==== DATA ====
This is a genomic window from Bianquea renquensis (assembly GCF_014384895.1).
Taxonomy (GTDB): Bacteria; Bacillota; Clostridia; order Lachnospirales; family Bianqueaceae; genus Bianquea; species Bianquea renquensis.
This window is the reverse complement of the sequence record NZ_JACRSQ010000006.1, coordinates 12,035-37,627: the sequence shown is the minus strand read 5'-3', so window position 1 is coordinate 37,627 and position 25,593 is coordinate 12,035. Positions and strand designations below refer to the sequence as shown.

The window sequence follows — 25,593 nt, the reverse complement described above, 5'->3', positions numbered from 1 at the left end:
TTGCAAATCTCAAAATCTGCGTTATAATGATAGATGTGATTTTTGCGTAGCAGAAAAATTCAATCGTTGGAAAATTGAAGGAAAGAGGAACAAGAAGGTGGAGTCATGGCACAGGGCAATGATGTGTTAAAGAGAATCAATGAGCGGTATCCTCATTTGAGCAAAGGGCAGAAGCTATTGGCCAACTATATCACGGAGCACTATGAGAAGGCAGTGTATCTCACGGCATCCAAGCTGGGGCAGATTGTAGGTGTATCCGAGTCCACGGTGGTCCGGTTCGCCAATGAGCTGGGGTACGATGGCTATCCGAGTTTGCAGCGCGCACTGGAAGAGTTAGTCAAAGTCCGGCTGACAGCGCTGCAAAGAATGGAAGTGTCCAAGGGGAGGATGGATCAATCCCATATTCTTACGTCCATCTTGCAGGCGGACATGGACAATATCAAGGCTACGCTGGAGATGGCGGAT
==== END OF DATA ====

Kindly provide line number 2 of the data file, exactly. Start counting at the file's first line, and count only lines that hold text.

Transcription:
Taxonomy (GTDB): Bacteria; Bacillota; Clostridia; order Lachnospirales; family Bianqueaceae; genus Bianquea; species Bianquea renquensis.